Did a spaceship crash in the New Mexico desert? Have extraterrestrials visited Earth? Finding the answers to these questions becomes imperative for Robert Clark when cancer strikes his wife, Molly. While on a final vacation, Molly collapses and is admitted in the local hospital near Roswell, where he hears rumors of patients making sudden, mysterious recoveries. As Molly's health deteriorates, Robert is thrown into a frantic search for a wild card that may be her last hope.
A Hard Shell Word Factory Release
Cheryl Daniel, a fourth-generation Texan, grew up in a small East Texas town. She has lived most of her adult life in the Houston area in the shadow of NASA's Johnson Space Center. An avid reader, her fascination with the space program and events extraterrestrial merged with her love of historical fiction to produce Catch a Falling Star, a what-if story spun from the legend of the Roswell crash and the prospect of extraterrestrial life.
"Not your usual Roswell incident novel. A darn good suspense story where all the paranormal events make sense and the ending holds an unexpected twist. Well researched, well written and I'm waiting for the next book in this series."Lynn Bradley, author of Manic Depression: How to Live with a Manic Depressive,Stand in for Murder, and TIPS on Writing
"This story is for those who enjoy a plot driven tale, not one long on deep characterization. Reminiscent of eighties science fiction movies, such as ET or Cocoon, fans of those movies will be well pleased."Amanda Killgore -- MyShelf.com
"Possibilities beyond our human powers and relationships driven by human and alien care drive this novel's pace, as the reader plunges into a world which appears to be more real than our highest imaginative skill can devise. As the stereotypes disappear, join the adventure for a heart-throbbing, pulse-racing, expanded view of a larger and better world. While the end will bring you back to analyzing the Roswell phenomenon for its pros and cons, you, the reader will not soon forget this incredible story. You may find yourself often thinking, "We are not alone in the universe."Viviane Crystal -- The Write Lifestyle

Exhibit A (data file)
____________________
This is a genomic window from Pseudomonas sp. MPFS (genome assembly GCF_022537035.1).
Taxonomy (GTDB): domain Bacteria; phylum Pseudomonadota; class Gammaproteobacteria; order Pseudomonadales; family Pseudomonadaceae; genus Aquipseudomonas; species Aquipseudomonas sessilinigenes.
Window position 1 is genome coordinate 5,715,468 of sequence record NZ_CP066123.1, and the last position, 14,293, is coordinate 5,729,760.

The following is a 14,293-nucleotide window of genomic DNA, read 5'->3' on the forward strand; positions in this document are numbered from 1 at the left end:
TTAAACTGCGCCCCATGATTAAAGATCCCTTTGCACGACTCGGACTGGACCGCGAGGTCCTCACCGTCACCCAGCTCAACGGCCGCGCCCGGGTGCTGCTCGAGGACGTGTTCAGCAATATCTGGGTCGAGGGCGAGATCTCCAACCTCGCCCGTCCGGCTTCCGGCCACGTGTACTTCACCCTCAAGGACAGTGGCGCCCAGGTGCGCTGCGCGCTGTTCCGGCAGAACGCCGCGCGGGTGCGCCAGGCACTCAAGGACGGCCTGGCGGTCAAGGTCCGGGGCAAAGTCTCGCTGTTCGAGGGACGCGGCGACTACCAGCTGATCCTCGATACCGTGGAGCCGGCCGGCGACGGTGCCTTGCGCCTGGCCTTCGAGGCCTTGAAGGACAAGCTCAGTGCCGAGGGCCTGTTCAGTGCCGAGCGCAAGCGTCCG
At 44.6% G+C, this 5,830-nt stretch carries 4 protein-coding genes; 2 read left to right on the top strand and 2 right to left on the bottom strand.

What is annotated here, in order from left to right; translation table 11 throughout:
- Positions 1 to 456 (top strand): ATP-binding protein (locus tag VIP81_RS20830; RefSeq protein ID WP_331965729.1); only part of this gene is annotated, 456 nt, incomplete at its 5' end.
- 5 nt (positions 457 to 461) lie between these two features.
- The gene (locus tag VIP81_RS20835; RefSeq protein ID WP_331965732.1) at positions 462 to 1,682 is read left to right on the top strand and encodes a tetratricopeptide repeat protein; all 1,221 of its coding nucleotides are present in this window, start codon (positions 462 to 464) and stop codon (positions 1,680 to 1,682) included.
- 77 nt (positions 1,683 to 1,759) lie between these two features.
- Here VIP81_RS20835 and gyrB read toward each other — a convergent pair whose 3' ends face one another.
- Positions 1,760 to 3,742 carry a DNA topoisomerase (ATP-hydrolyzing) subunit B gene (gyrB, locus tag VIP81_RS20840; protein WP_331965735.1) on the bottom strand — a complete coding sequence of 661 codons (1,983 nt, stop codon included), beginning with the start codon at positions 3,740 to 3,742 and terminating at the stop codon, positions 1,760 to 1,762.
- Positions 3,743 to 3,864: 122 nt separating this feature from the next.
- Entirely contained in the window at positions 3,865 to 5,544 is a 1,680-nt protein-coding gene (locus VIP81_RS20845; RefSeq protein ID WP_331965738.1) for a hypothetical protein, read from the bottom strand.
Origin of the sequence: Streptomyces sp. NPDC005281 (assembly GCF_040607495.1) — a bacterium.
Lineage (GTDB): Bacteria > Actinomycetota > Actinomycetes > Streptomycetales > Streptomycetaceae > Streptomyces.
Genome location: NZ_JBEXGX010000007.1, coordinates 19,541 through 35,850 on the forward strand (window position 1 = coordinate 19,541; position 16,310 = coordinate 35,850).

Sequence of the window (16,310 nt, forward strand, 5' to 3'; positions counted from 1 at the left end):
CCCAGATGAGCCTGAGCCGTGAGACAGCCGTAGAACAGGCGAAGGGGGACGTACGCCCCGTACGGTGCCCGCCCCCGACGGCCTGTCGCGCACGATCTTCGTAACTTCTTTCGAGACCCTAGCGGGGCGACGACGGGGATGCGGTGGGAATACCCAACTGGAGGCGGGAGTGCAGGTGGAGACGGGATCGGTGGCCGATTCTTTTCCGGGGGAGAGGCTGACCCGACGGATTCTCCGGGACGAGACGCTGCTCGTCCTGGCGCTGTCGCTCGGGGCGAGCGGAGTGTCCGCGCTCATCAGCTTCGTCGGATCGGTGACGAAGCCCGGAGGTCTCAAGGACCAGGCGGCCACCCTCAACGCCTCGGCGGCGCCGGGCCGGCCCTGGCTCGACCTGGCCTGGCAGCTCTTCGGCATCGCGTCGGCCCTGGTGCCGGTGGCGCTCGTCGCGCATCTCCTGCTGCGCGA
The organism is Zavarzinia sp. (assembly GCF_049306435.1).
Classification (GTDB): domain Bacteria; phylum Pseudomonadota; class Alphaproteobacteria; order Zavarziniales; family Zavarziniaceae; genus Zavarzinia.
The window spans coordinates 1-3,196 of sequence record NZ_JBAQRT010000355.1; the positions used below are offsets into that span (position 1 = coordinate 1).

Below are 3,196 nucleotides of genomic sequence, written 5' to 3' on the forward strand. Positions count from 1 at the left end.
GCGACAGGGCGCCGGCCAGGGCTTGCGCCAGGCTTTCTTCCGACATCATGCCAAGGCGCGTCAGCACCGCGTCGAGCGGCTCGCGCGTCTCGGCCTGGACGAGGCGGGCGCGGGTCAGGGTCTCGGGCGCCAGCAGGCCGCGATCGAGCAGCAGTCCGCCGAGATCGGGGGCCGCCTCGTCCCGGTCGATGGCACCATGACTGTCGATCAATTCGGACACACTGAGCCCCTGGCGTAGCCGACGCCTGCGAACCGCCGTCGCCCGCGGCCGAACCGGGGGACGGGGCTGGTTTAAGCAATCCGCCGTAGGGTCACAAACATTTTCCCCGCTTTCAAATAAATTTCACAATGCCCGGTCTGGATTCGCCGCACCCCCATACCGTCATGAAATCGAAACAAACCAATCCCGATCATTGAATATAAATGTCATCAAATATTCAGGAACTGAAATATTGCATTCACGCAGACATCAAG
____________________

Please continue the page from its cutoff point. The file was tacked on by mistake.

AT DUSK the young scoutmaster joined his group of campers gathered on a rise at the edge of the wash. They watched an ominous bank of inky clouds build over the distant hills. Remote thunder grumbled a warning, and the boys marveled over the flashes of lightning that strobed across the low-slung belly of the storm.
"We're gonna have a rough night if it blows this way," one of the younger kids said.
"Aw, I went through a twister on a campout in Texas," a lanky fourteen-year-old replied. "It couldn't be as bad here in New Mexico."
The scoutmaster shook his head but chose not to respond to the remark. Instead he said, "Go check your tent stakes, in case we catch it. And stow that loose gear," he added as the boys filed back to camp. He stopped with his hands on his hips, warily eyeing the storm. Something about it didn't seem right.